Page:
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Tasks and Operations

In the introduction, we saw how we can replace async/await with Effection. Let's break down a bit further what is going on!

When you have an async function, and you call this function, you get back a Promise. When you call a Generator function you get back a Generator. This is slightly different in that a Generator needs to be iterated in order to actually do anything, while a Promise will make progress on its own.

If you run the following, it will print Hello World! to the console:

async function sayHello() {  console.log("Hello World!");};

But this will not print anything:

function *sayHello() {  console.log("Hello World!");};


We need something to "drive" the iteration of the Generator, and in Effection this is a Task. Tasks have other responsibilities as well, as we'll see when we talk about spawn.

We can use the run function from Effection which takes a generator function and returns a Task.

import { run } from 'effection';
run(function*() {  console.log("Hello World!");});

You should see this print Hello World! to the console, as you'd expect.

The return value we get from run is a Task. A Task can act like a Promise, so we can use it with await, to integrate Effection into existing async/await code, and we can also use catch to catch any errors the occurred in the task. There are also some other things that tasks can do, for example they can spawn other tasks.

import { run } from 'effection';
let task = run(function*() {  throw new Error('oh no!');});
task.catch((error) => {  console.error(error);});
console.log('running task', // tasks have a unique ID

We have already met the function main, which is very similar to run. main takes care of a few things for you, like cleaning up when the process shuts down, and printing errors to the console in case anything goes wrong. If you're writing a program with Effection from scratch, you should normally use main as the entry point for your program. run is a bit more low-level and can be useful when you're integrating Effection into an existing codebase.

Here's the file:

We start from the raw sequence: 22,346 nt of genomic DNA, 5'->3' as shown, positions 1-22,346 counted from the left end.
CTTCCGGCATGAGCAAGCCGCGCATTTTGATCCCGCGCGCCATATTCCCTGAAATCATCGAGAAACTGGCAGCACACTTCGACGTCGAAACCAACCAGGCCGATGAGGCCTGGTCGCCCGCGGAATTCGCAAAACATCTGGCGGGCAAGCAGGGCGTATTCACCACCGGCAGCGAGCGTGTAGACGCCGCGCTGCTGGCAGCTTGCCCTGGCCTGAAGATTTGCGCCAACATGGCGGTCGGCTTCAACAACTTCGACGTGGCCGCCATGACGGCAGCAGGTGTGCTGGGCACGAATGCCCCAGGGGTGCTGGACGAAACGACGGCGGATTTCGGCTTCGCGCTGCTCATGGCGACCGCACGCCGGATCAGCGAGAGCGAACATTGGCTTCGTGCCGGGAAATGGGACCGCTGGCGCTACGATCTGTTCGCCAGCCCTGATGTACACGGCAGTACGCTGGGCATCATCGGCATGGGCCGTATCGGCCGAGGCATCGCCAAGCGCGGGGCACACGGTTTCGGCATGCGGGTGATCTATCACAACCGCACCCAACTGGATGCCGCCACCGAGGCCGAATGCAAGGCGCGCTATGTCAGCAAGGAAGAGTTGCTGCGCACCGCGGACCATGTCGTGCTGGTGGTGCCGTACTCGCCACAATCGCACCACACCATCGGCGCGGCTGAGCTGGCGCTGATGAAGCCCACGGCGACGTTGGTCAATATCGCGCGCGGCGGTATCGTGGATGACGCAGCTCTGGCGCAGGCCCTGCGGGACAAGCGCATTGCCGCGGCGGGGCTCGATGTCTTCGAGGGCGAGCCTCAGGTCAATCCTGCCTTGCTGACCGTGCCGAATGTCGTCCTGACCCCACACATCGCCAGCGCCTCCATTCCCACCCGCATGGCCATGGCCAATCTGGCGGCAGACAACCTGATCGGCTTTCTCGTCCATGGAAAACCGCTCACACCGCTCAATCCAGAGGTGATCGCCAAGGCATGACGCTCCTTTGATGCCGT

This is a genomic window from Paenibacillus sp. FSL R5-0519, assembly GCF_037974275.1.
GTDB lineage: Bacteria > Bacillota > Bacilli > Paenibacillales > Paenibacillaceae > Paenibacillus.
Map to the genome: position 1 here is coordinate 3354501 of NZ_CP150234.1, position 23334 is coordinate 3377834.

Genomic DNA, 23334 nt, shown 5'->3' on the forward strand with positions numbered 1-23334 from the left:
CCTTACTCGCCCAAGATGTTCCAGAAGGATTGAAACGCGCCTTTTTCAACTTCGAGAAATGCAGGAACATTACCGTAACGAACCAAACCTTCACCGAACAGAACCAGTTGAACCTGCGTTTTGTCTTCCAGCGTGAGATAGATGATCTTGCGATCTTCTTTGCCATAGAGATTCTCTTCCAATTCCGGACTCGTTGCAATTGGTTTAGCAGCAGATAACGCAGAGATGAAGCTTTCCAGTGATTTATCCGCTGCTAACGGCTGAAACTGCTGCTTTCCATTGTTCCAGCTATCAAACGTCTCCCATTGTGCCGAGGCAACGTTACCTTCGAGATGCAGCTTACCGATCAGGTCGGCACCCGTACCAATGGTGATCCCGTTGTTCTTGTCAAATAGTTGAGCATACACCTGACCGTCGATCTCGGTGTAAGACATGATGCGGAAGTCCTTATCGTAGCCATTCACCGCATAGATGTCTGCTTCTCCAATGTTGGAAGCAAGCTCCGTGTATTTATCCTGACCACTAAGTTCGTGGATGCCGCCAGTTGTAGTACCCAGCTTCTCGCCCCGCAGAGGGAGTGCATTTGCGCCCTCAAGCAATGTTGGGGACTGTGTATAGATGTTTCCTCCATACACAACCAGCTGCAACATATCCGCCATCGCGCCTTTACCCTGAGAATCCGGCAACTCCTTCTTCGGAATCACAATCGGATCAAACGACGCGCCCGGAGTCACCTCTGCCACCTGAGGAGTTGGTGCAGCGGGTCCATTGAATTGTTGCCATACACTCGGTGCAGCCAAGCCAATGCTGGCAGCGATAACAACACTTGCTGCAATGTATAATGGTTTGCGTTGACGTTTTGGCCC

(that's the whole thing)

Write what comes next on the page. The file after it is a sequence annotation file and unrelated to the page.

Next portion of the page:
Using main our example looks like this:

import { main } from 'effection';
main(function*() {  throw new Error('oh no!');});

You should see this print an error with nice formatting.


As we saw, we can pass a generator function as an argument to run and main, but these functions are actually a bit more general than that. In Effection we call the type of the argument an Operation. An Operation can be any of:

Additionally you can also call run and main without any argument, this will suspend indefinitely.


We have seen that we can use yield inside of a generator function to call other generator functions. In fact, we can use yield to call any other operation!

For example we can use yield to wait for a Promise to resolve:

import { main } from 'effection';
main(function*() {  let text = yield Promise.resolve("Hello World!");  console.log(text);});

We can also use yield with another generator function:

import { main, sleep } from 'effection';
main(function*() {  let text = yield function*() {    yield sleep(1000);    return "Hello World!";  }  console.log(text);});

Or with a generator:

import { main, sleep } from 'effection';
function* makeSlow(value) {  yield sleep(1000);  return value;}
main(function*() {  let text = yield makeSlow('Hello World!');  console.log(text);});

Finally, if we use yield without an argument, it will suspend indefinitely:

import { main } from 'effection';
main(function*() {  yield;  console.log('We will never get here!');});